- Reading industry articles, books and blog posts (um…the whole thing, not just the first paragraph so I can tweet a sound bite) and attending industry conferences, seminars and webinars.
- Researching, testing and reading case studies on new social tools to assess their strengths and weaknesses.
- Analyzing quantitative and qualitative data on my client and their customers, competition and brands, looking for trends, traffic and red flags.
- Listening carefully to my client’s story, both the parts they voice (“This may be a challenge for our department to launch.”) and the parts they show me through their nonverbal clues (This person behaves as if they were told to launch a social media strategy, but don’t really want to. I’m going to need to identify a back-up champion to include in the planning process.)
This part of my job is SO not sexy.
So I gotta think that some of the people who are trying on the sexy new “social strategist” hat for size might be inclined to gloss over some of these tasks.
What strategy means to me…
I don’t think of “strategy” as helping someone get from Point A to Point B – a simple task of learning where they are and making a map to get them where they want to go.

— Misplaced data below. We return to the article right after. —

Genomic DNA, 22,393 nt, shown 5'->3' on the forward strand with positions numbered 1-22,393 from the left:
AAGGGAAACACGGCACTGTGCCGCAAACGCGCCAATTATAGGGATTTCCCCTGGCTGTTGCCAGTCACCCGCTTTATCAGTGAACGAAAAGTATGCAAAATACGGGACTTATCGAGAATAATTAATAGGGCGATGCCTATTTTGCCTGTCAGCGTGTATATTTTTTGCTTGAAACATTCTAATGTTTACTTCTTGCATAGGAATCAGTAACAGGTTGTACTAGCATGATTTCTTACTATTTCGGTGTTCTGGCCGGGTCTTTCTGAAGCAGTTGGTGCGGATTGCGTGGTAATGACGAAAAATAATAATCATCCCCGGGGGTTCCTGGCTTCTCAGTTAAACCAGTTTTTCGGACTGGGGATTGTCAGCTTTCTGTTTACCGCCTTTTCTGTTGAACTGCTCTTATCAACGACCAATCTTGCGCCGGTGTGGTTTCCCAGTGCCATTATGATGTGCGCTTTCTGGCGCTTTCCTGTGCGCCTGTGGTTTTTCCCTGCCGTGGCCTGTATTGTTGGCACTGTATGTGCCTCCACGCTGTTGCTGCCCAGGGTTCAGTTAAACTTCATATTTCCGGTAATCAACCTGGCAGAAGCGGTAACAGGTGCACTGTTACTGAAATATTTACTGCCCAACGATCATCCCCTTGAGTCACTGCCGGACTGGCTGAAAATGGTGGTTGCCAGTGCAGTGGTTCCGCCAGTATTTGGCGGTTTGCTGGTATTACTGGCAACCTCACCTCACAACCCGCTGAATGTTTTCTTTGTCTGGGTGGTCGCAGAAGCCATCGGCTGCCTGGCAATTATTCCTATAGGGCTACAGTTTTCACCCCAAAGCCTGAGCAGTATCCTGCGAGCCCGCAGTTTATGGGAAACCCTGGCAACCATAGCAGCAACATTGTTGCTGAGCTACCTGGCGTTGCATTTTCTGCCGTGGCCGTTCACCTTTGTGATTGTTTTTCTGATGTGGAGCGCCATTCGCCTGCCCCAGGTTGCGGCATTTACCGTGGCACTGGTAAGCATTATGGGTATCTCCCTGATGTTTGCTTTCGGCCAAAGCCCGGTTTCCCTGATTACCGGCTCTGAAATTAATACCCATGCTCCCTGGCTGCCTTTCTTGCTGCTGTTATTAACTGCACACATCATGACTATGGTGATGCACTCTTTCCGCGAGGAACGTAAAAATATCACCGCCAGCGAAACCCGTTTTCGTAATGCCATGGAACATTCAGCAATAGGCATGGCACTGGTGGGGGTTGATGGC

I think of strategy as helping someone find success.
It is the art of translating the macro seamlessly into the micro. And in that process you show people not only how to get what they want, but also remind them of why they wanted it in the first place.
But maybe my definition of “strategy” is wrong.
- In a medium that moves in time to a hummingbird’s wings, maybe a thought or sound bite that sounds strategic is strategic enough.
- Maybe our clients “houses” no longer need to be build with strong foundations since we’re all building our brands on sand.
- Maybe silence is overrated.
If those things are true, than yes…I am totally out of fashion. But maybe that’s not such a bad thing.
What do you think? What do the words “social strategy” mean to you?
I’ll be talking more about this topic, and helping people work on their own social media strategies, next week at the Social Media Optimization Summit in Dallas. If you’re attending the event, I hope you will drop by my session (held in two-parts, at the end of each day).
I’ve noticed this trend as well. Sadly I noticed it *after* I got into the game of working with people to create successful strategies focusing on social media tactics. I felt the same way my wife did when she decided on the colors she wanted in our wedding when she was six and those colors happened to be “in style” the year we were married two years ago and everyone thought we were just trying to be “trendy”.